Training on three consecutive days has been shown to build just as much muscle as inserting a day of recovery between each workout. For the study, scientists recruited 30 healthy men and split them into two groups. In each workout, both groups performed three sets of 10 reps on the leg press, lat pulldown, leg curl, shoulder press, and leg extension for each session.
The first group lifted weights three days a week, but all three workouts were done consecutively (e.g. Friday, Saturday, Sunday). Group two also trained three times per week, but the workouts were done on non-consecutive days (e.g. Monday, Wednesday, Friday). Both sets of lifters gained muscle and got stronger, with no significant differences between the two groups.
In other words, training three days in a row then taking four days off produced much the same results as training every other day. Here’s how the researchers sum up their findings: "For individuals who perform 2 to 3 consecutive days of resistance training per week, such as weekend warriors due to time constraints, they should not hold back for fear of inferior or detrimental adaptations if weekly volume and intensity are appropriate."
So, what does all of this mean for you? Well, it doesn’t mean that training each muscle group 5 to 6 times a week is the new official “best way” for everyone to train. The “optimal” amount of time between workouts for the same muscle group is highly individual, and will vary from person to person, depending on the type of training you’re doing and how long you’ve been lifting weights.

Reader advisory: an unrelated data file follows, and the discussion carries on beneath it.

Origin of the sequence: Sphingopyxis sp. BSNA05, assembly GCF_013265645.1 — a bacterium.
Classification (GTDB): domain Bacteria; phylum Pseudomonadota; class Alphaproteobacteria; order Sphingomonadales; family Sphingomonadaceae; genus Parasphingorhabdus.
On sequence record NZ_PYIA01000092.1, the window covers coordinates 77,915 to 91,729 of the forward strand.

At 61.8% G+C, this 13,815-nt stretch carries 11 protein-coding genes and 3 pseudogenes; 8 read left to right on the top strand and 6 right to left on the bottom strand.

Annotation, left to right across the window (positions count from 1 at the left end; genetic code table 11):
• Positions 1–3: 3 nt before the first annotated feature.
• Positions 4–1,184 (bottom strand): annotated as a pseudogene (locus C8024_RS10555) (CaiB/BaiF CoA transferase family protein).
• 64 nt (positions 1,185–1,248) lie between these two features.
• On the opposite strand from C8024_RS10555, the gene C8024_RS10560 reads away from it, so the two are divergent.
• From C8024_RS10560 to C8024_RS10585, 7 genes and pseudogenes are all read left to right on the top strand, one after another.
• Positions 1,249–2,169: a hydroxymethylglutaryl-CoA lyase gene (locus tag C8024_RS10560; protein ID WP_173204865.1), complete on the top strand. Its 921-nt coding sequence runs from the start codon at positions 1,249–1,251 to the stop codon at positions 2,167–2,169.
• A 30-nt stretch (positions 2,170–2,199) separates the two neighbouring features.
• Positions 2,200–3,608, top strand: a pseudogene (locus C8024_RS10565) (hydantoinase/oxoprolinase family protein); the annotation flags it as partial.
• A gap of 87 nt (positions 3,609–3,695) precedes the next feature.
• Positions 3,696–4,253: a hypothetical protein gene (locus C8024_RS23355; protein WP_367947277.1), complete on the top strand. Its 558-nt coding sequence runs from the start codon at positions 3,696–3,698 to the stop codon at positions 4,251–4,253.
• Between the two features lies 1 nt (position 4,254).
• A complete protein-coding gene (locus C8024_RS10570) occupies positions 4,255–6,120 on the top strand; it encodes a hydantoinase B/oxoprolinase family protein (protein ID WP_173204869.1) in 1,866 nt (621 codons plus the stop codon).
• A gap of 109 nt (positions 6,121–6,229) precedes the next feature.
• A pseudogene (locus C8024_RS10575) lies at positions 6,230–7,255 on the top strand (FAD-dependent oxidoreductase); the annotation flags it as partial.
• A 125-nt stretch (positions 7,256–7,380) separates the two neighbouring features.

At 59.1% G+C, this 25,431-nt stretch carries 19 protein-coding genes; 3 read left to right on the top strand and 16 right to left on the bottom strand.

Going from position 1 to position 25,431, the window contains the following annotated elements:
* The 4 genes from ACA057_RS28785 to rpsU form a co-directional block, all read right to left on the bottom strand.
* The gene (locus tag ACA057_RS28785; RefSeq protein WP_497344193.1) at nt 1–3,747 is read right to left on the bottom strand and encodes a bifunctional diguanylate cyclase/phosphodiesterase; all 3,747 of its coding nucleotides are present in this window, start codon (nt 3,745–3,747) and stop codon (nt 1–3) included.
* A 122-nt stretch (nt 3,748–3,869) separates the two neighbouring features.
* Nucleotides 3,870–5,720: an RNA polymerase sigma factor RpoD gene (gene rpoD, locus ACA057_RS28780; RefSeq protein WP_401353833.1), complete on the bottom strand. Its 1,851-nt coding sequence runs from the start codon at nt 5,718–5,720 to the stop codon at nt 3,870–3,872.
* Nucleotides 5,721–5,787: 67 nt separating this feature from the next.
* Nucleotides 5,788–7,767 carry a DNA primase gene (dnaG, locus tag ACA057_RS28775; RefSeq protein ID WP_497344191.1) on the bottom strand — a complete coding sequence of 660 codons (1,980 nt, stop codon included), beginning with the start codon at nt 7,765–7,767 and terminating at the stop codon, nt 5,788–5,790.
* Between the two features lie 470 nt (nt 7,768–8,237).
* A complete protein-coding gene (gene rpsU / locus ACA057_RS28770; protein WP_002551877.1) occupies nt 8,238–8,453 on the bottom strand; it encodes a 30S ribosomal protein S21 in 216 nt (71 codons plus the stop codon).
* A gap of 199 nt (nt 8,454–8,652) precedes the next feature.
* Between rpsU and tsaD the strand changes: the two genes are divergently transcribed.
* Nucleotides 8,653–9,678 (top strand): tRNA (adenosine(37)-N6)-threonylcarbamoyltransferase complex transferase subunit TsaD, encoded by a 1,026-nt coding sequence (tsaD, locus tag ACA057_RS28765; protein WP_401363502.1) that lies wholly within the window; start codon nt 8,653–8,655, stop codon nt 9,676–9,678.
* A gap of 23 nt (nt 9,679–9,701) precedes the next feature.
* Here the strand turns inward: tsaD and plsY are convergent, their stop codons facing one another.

However, the results from these studies do suggest that you can be a lot more flexible about how you set up your training program.
If, for example, you’re pressed for time during the week, hitting the gym on Friday, Saturday, and Sunday is a perfectly acceptable alternative to training on Monday, Wednesday and Friday.
Maybe you just prefer 4 or 5 shorter workouts rather than 2 or 3 longer ones. Again, these findings suggest that spreading the work across shorter, more frequent sessions will do the job just as well. If you’ve got a few years of training behind you, and your gains have slowed down or even dried up completely, it’s worth experimenting with working your muscles more frequently to see how your body responds.
Research shows that newbies seem to build muscle just as quickly whether a muscle is trained once or three times per week. However, studies on well-trained subjects show that a muscle will grow more quickly when it’s a trained five days a week compared to training it once a week.
The general message, then, is that you don’t need to worry if your muscles only get 24 hours of rest between workouts. Provided those workouts are set up properly, your muscles appear to be ready for action a lot sooner than was previously believed.
Christian Finn is an exercise scientist and personal trainer based in the UK.